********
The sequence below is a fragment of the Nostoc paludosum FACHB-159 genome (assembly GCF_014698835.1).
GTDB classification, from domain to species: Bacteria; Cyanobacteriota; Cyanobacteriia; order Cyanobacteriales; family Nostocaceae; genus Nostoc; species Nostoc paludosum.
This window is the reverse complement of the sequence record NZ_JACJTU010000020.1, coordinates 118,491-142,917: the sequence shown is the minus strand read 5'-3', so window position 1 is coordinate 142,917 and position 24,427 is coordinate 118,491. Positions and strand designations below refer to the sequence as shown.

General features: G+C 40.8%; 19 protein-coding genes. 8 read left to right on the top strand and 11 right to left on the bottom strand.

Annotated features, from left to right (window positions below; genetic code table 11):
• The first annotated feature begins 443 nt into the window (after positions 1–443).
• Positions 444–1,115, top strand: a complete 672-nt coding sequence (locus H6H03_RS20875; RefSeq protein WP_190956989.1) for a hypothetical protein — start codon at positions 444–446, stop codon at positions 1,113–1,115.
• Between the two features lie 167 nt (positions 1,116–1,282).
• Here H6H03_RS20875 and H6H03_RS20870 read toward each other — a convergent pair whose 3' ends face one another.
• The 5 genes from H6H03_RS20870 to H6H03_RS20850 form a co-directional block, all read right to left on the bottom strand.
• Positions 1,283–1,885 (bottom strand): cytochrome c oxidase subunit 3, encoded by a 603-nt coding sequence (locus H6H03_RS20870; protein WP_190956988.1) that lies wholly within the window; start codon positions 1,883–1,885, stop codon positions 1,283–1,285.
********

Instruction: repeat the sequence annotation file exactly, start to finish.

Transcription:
The sequence below is a fragment of the Nostoc paludosum FACHB-159 genome (assembly GCF_014698835.1).
GTDB classification, from domain to species: Bacteria; Cyanobacteriota; Cyanobacteriia; order Cyanobacteriales; family Nostocaceae; genus Nostoc; species Nostoc paludosum.
This window is the reverse complement of the sequence record NZ_JACJTU010000020.1, coordinates 118,491-142,917: the sequence shown is the minus strand read 5'-3', so window position 1 is coordinate 142,917 and position 24,427 is coordinate 118,491. Positions and strand designations below refer to the sequence as shown.

General features: G+C 40.8%; 19 protein-coding genes. 8 read left to right on the top strand and 11 right to left on the bottom strand.

Annotated features, from left to right (window positions below; genetic code table 11):
• The first annotated feature begins 443 nt into the window (after positions 1–443).
• Positions 444–1,115, top strand: a complete 672-nt coding sequence (locus H6H03_RS20875; RefSeq protein WP_190956989.1) for a hypothetical protein — start codon at positions 444–446, stop codon at positions 1,113–1,115.
• Between the two features lie 167 nt (positions 1,116–1,282).
• Here H6H03_RS20875 and H6H03_RS20870 read toward each other — a convergent pair whose 3' ends face one another.
• The 5 genes from H6H03_RS20870 to H6H03_RS20850 form a co-directional block, all read right to left on the bottom strand.
• Positions 1,283–1,885 (bottom strand): cytochrome c oxidase subunit 3, encoded by a 603-nt coding sequence (locus H6H03_RS20870; protein WP_190956988.1) that lies wholly within the window; start codon positions 1,883–1,885, stop codon positions 1,283–1,285.